One can look at this animation in light of the reality that no museum has ever been an “encyclopaedia” nor ever has reached it corollary ideal of being truly “universal”, itself a much critiqued western museum concept hard to argue for, let alone attain, in our post-colonial age. Indeed, there is a confidence in the expression of the word “encyclopaedia” that fails to reflect the opportunity and serendipity of its application when referencing art museums. Museum collections once represented the inheritance of kings or the spoils of conquest, today their growth is a result of collector generosity and curatorial passion. All museums are a reflection of that reality, the Los Angeles County Museum among them. Even the Metropolitan Museum, large as it is, mirrors 20th-century taste and availability as much as it does an encyclopaedia of art. The Louvre, with its core collection of pre-19th-century western art notably enhanced by early Italian Renaissance paintings and antiquities stolen from Italy during the Napoleonic wars, not long ago chose to balance its share of France’s national patrimony with African material, also from the national collections, aesthetically chosen and elegantly displayed. The government is now considering many of these objects for repatriation to Africa. While the extraordinary national collections of France come as close to an “encyclopaedia” as that of any country or its collective art institutions, they now seem to be less “permanent” than in the past. Challenges to Enlightenment inspired encyclopaedic “universal museums” of the West are many and they are not going away at any point soon.

One hopes that that LACMA’s current patrons, whose gifts of art are essential to the institution’s growth, will continue to support the museum’s collecting ambitions. Larger collections offer greater opportunities for varied curatorial expression. Although those collections will never be encyclopaedic, there are other reasons the museum’s galleries should not be designed towards such an elusive goal. As one looks at the younger generation of audiences digitally primed to express any and all interpretations, forever applying “curate” to any choice they make, there is opportunity for LACMA’s curatorial staff to take back the “curate” term and provide changed and changing perspectives on the collections they oversee. Their expertise is essential to dynamic future programming. A siloed curatorial staff reinforcing static material and single material or culture-centred galleries, however, neither represents the team-centred work environment the next generation has been brought up to expect, nor organises galleries installed to engage them. The early 21st-century art museum, civic and social space that it also is, is designed for a public expecting an equal experience with art, architecture and amenities, a public with little consciousness of the square footage applied to any one of these. Los Angeles is now committed to building such a museum, doing so as it plans other sites for curatorial activity, ones responsive to its special urban condition. This seems appropriate, especially for a place recognised internationally for its innovative approach to all things—cultural institutions among them.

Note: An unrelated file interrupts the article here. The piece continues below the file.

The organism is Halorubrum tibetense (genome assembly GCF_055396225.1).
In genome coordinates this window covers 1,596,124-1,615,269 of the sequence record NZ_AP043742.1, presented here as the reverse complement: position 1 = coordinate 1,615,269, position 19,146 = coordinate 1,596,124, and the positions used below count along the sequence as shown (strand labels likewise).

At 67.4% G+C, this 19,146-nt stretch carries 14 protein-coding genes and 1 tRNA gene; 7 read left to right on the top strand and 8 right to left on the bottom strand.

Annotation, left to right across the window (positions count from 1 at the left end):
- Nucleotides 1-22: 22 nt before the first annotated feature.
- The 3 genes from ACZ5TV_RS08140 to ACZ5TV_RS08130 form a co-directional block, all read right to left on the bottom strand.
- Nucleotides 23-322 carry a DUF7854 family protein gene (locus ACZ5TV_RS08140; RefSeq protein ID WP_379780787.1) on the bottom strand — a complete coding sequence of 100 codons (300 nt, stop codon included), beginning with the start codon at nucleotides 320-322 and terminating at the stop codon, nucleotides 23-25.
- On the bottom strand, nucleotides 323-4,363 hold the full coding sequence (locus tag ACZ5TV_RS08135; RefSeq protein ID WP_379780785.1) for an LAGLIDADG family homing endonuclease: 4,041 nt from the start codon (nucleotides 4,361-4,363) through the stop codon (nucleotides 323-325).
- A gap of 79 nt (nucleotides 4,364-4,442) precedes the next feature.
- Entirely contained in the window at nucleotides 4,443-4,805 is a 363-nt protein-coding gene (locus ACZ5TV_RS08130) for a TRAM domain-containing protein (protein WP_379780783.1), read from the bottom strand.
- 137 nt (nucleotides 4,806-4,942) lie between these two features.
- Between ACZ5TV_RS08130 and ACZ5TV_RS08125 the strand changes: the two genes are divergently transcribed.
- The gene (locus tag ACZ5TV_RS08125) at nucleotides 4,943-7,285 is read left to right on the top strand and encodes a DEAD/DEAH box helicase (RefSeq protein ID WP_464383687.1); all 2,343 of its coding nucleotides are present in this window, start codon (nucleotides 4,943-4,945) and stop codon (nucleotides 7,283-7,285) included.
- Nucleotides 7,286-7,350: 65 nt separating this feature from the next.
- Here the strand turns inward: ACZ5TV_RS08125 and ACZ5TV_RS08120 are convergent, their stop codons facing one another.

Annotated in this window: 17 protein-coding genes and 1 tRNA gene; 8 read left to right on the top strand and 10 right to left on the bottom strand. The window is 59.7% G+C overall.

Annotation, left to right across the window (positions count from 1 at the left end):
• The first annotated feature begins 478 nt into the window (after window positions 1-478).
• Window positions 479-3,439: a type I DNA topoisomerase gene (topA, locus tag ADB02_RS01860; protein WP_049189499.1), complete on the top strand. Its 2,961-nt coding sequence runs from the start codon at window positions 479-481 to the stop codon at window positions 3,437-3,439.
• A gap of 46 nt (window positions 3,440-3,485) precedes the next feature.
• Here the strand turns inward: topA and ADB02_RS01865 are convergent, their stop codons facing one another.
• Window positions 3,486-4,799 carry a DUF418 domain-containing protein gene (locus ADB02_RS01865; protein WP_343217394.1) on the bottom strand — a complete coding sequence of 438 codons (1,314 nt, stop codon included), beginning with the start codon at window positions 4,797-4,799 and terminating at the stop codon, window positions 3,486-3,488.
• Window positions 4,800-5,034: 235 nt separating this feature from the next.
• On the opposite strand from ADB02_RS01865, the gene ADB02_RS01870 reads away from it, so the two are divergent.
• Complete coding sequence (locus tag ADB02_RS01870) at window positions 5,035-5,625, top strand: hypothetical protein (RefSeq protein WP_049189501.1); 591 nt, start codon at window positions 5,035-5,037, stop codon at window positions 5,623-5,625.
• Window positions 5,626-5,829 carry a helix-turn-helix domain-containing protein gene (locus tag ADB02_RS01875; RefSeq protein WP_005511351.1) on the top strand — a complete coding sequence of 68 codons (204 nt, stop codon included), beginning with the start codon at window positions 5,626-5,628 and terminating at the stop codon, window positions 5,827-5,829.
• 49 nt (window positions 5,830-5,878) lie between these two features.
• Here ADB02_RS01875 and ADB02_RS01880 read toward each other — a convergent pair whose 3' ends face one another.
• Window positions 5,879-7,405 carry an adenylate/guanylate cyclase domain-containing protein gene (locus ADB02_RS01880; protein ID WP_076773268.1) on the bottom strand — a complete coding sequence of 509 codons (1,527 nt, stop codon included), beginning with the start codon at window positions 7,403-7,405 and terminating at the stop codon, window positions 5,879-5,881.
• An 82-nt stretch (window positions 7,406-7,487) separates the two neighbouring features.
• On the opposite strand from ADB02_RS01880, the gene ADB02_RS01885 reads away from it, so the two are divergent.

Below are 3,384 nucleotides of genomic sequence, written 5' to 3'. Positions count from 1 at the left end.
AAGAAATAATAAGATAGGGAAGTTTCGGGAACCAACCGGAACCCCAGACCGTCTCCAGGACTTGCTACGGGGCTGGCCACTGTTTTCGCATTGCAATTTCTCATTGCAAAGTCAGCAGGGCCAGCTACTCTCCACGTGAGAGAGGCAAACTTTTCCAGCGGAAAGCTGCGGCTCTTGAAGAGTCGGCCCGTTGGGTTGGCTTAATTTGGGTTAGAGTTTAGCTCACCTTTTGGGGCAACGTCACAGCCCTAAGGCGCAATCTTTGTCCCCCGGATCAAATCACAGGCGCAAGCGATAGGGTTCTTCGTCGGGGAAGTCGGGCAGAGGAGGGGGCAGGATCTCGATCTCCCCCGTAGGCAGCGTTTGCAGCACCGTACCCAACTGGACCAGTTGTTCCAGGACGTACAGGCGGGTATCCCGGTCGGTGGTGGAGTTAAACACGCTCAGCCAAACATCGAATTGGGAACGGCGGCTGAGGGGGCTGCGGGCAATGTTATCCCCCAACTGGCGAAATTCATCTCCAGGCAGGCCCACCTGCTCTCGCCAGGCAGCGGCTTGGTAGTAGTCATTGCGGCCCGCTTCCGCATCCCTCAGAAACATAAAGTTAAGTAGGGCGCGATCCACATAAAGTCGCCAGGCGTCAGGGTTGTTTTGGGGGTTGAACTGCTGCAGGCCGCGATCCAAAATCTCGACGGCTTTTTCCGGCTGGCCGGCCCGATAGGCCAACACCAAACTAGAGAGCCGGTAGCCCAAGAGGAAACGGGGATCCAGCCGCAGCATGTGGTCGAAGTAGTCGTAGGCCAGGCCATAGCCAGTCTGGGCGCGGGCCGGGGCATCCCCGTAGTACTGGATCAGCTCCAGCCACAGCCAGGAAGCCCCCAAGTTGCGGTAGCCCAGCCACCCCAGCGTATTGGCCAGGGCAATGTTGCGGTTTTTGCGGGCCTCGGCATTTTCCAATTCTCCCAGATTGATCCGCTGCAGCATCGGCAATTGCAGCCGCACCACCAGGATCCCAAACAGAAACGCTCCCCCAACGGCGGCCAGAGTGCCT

Michael Conforti is on the faculty of Williams College in Massachusetts and served as director of the Clark Art Institute there from 1994-2015. He was previously Chief Curator and Curator of Decorative Arts and Sculpture at the Minneapolis Institute of Art and the Curator of Sculpture and Decorative Arts at the Fine Arts Museums of San Francisco.